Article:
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The (Bad?) Timing of Mutual Fund Investors

  • Braverman, Oded
  • Kandel, Shmuel
  • Wohl, Avi

This paper provides a new look at the timing of mutual fund investors. We re-examine the relationship between investors' aggregate net flows into and out of the funds and the returns of the funds in subsequent periods. The negative relationship that we find (using monthly data of aggregate US equity mutual funds in the years 1984-2003 and a statistical test based on bootstrapping of returns) causes mutual fund investors, as a group, to realize a lower long-term accumulated return than the long-term accumulated return on a 'buy and hold' position in these funds. The 'bad' performance of mutual fund investors can be explained either by 'behavioural explanations' such as investor sentiment or by 'rational market explanations' that are based on time-varying risk premiums. We present a simple overlapping-generation model which predicts a negative relationship between flows and subsequent returns. It is assumed that flows into and out of funds are not related to information about future cash flows (dividends), but are caused by changes in other factors affecting the demand for stocks. Hence, a positive (negative) net flow in a given month implies a positive (negative) price change in the same month, but also lower (higher) expected future returns. We show that in each month the change in the expected future returns may be small (relative to the return variance), but the accumulated effect of these changes may be significant. This result may explain why previous studies, using monthly data of flows and returns in either simple regression models or VAR, could not have significantly detected the monthly change in the expected future returns even in a 15-year sample.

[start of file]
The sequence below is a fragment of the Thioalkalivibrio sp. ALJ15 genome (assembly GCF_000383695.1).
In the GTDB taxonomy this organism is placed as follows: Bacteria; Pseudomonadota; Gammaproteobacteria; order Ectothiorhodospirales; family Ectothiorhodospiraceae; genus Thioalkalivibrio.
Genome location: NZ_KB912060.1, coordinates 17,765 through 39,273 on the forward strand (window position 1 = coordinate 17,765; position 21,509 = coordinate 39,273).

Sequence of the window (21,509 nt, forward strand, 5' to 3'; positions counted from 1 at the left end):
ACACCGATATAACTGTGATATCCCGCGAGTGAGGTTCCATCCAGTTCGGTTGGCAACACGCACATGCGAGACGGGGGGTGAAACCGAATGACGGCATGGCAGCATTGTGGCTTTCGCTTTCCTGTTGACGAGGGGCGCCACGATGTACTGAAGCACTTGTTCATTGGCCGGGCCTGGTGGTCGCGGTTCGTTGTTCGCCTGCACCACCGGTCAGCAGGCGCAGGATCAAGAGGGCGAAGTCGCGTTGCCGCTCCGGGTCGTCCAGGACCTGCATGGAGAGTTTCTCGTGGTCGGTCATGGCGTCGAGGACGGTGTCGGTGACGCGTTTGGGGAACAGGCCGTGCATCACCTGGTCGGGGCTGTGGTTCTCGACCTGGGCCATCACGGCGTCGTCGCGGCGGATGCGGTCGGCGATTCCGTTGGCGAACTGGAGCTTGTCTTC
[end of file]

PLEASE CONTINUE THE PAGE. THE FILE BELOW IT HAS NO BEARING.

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Paper provided by C.E.P.R. Discussion Papers in its series CEPR Discussion Papers with number 5243.

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Date of creation: Sep 2005
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Handle: RePEc:cpr:ceprdp:5243
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  1. J. Bradford De Long & Andrei Shleifer & Lawrence H. Summers & Robert J. Waldmann, . "Noise Trader Risk in Financial Markets," J. Bradford De Long's Working Papers _124, University of California at Berkeley, Economics Department.
  2. Edelen, Roger M. & Warner, Jerold B., 2001. "Aggregate price effects of institutional trading: a study of mutual fund flow and market returns," Journal of Financial Economics, Elsevier, vol. 59(2), pages 195-220, February.
  3. William N. Goetzmann & Massimo Massa, 1999. "Index Funds and Stock Market Growth," NBER Working Papers 7033, National Bureau of Economic Research, Inc.
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  8. John Y. Campbell, 2000. "Asset Pricing at the Millennium," NBER Working Papers 7589, National Bureau of Economic Research, Inc.
  9. Brad M. Barber & Terrance Odean, 2000. "Trading Is Hazardous to Your Wealth: The Common Stock Investment Performance of Individual Investors," Journal of Finance, American Finance Association, vol. 55(2), pages 773-806, 04.
  10. Terrance Odean, 1999. "Do Investors Trade Too Much?," American Economic Review, American Economic Association, vol. 89(5), pages 1279-1298, December.
  11. Andrea Frazzini & Owen A. Lamont, 2005. "Dumb Money: Mutual Fund Flows and the Cross-Section of Stock Returns," NBER Working Papers 11526, National Bureau of Economic Research, Inc.
  12. Santini, Donald L. & Aber, Jack W., 1998. "Determinants of net new money flows to the equity mutual fund industry," Journal of Economics and Business, Elsevier, vol. 50(5), pages 419-429, September.
  13. Bekaert, G. & Harvey, C. R. & Lumsdaine, R. L., 2002. "The dynamics of emerging market equity flows," Journal of International Money and Finance, Elsevier, vol. 21(3), pages 295-350, June.
  14. Mosebach, Michael & Najand, Mohammad, 1999. "Are the Structural Changes in Mutual Funds Investing Driving the U.S. Stock Market to Its Current Levels?," Journal of Financial Research, Southern Finance Association;Southwestern Finance Association, vol. 22(3), pages 317-29, Fall.
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